I’ve visited a lot of rich people’s gardens in Italy.
And why wouldn’t I? They’re beautiful, abundant, easy to visit, a feast for the senses.
I find them pleasant.
I don’t love visiting old palaces, but the gardens attached to them, now that has my name all over it. It might seem like a strange way to spend time and money if you’re visiting from abroad, but strolling through the gardens of Italy is a beautiful way to spend the day. And the Isola Borromee is prime garden-strolling.
What They Are
The Borromean Islands are three islands on Lago Maggiore, a lake that runs from northern Lombardy through Piedmont and into Switzerland. Often overlooked for better publicized Como or bigger Garda, Lago Maggiore is roughly 90 minutes from Milan by car and even less from Switzerland. Lago Maggiore’s star attraction is without a doubt the Borromean Islands.
Located in the most beautiful angle of the lake, the western branch near Stresa, the islands house two magnificent privately-owned palaces and accompanying gardens and they’re well worth the visit.
The islands get their name from the Borromeo family, who began buying them one by one after they moved to the lake from Miniato in Florence in the ‘500s. Now, roughly seven centuries later, the islands’ rich gardens and historical legacy are the perfect getaway for travelers looking to live like kings for a day.
Beyond these two islands is tiny Isola Superiore, known as Isola Pescatori after the fishermen who lived and worked on the island. It’s the only island not owned by the Borromeo family and the only island inhabited year-round. Packed with restaurants, it runs on tourist dollars and isn’t so worth a visit, but it does make for a perfect lunch spot.
Today the Borromeo family still owns and controls the islands and, in fact, much of the gulf and its major sites, including Parco Pallavicino in Stresa, the Rocca di Angera on the banks, the hotels on Isola Bella and even the road (called Borromeo street, naturally) that ascends from Stresa to Mottarone nearly 5,000 feet above sea level.
How to Get There
Though you can arrive by ferry from various points on the lake, from land the easiest destination is Stresa. Type in Stresa in your GPS and you’re good to go, but in general from Milan and the surrounding areas you’ll take the autostrada toward Gravellona Toce, exit at Carpugnino and follow indications for Stresa.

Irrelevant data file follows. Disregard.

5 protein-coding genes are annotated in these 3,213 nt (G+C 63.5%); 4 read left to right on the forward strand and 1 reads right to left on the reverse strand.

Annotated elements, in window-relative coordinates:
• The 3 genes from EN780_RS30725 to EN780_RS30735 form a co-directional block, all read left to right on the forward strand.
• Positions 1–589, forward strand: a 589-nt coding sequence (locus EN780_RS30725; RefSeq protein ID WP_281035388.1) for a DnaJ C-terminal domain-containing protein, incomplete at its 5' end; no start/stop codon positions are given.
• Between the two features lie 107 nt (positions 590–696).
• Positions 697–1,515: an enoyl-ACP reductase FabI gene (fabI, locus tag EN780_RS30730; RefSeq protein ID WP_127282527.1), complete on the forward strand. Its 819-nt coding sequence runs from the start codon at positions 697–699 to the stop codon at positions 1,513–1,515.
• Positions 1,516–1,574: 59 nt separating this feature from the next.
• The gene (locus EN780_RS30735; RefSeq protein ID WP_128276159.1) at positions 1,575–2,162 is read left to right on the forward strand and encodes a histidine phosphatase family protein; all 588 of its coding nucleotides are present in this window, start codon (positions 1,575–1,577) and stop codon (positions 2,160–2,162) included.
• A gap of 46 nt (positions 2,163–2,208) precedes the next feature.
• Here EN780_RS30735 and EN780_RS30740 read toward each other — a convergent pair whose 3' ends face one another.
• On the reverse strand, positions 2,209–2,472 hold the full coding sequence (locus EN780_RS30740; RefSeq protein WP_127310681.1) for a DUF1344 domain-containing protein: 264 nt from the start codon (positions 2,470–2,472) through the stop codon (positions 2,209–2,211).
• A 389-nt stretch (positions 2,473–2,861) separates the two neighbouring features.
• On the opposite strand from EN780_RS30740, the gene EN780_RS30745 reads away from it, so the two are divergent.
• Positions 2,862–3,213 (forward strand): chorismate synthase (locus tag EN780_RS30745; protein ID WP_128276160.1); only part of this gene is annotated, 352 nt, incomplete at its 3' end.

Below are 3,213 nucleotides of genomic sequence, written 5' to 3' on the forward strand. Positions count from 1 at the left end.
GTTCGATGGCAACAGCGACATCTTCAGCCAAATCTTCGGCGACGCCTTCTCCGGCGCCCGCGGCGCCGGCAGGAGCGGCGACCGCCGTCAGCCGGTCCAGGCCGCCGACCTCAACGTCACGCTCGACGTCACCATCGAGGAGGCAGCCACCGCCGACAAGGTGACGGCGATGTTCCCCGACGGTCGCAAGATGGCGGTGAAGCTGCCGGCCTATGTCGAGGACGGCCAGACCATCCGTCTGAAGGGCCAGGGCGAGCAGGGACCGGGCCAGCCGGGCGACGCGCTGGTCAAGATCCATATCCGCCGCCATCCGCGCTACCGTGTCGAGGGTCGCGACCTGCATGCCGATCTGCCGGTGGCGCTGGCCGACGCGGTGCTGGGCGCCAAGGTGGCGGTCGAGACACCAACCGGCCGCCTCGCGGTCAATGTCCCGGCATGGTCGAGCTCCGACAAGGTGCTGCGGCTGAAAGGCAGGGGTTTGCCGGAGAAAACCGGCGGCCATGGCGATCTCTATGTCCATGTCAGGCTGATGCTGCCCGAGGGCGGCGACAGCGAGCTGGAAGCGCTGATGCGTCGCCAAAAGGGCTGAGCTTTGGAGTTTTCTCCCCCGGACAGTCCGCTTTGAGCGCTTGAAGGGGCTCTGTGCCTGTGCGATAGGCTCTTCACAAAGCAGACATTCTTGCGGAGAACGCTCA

By train you’ll take the Milano-Sempione line and get off at the Stresa stop. It’s about a 15-minute walk from the station to the port.
Regular ferries link all three islands. The public ferry runs every half an hour and costs 16.90 euro for a free navigation ticket among the islands. During high season you’ll definitely want to either buy your tickets in advance or show up with considerable time in advance of when you hope to depart, BUT, the website also says “If you embark from a port without a ticket office service on land, you can buy your ticket on board whitout [sic] any additional cost.” SO, if you’re really cutting it close, just board the ferry! (Note: I don’t actually recommend this, especially if you don’t speak Italian).
That said, there are also private boats that ferry people across the lake to the islands as well for a very similar price to the public ferry. They run about every 20 minutes.
Suggested itineraries bring you to Isola Bella and Madre, many with a conveniently-timed stop at Isola Pescatori just in time for lunch. We ultimately didn’t stop to eat at this island because of time constraints, but if you have the time I don’t see why you wouldn’t stop to explore. The additional price to add Isola Pescatore is negligible.
You’ll also need to buy admission tickets to visit the palaces and gardens. All tickets to the islands you can buy ahead of time at well-made Isole Borromee website, allowing you to skip the line. Tickets for Isola Bella and Isola Madre cost 21 euro together, but note that this does not include the ferry to get there.
What to Know Before You Go
Besides the general itinerary and ferry run-down for the day, there are only a few small things to note. Namely, that the islands are not stroller friendly and not disability friendly. The website says that it’s due to the geographical make-up of the site. That’s true, wheelchair access is all but impossible, but for any type of physical disability, keep in mind there are stairs, hills and gravel paths. On Isola Bella there’s only one path to follow with no seating and the only available exit is at the end of that marked path, so plan accordingly.
We were able to push our stroller around on Isola Madre, though there were plenty of steps to carry it up and down, but Isola Bella doesn’t even allow strollers into the gardens and even some restaurants on the outside of the palace require you to park the stroller outside.
If we did it again we would have made sure to buy tickets with the public ferry, which has an upper and lower deck, rather than the private speed boats. We had to fold up the stroller and crawl down into the gut of the speed boat, which wasn’t so easy with a baby.
For everyone else, picnics are not allowed on the islands, but there are plenty of cafés and places where you can eat.
Finally, if you come from June through September, expect swelling crowds. We came an extraordinarily hot day in late September and it was manageable but crowded. I can’t imagine enjoying it as much with larger crowds.
The Isole Borromee are a small bourgeoise angle of northern Italy. Run by one family, the price is what it is and you have to digest the fact that you’re paying into that. I’ve complained a lot about paying dead rich people to see their palaces, but here the treat are the gardens. Botanical wonders, a tour through these island gardens is like stepping into a nature retreat. With beautiful views, beautiful surroundings and, of course, good company, a day among the Isole Borromee can hardly be beat.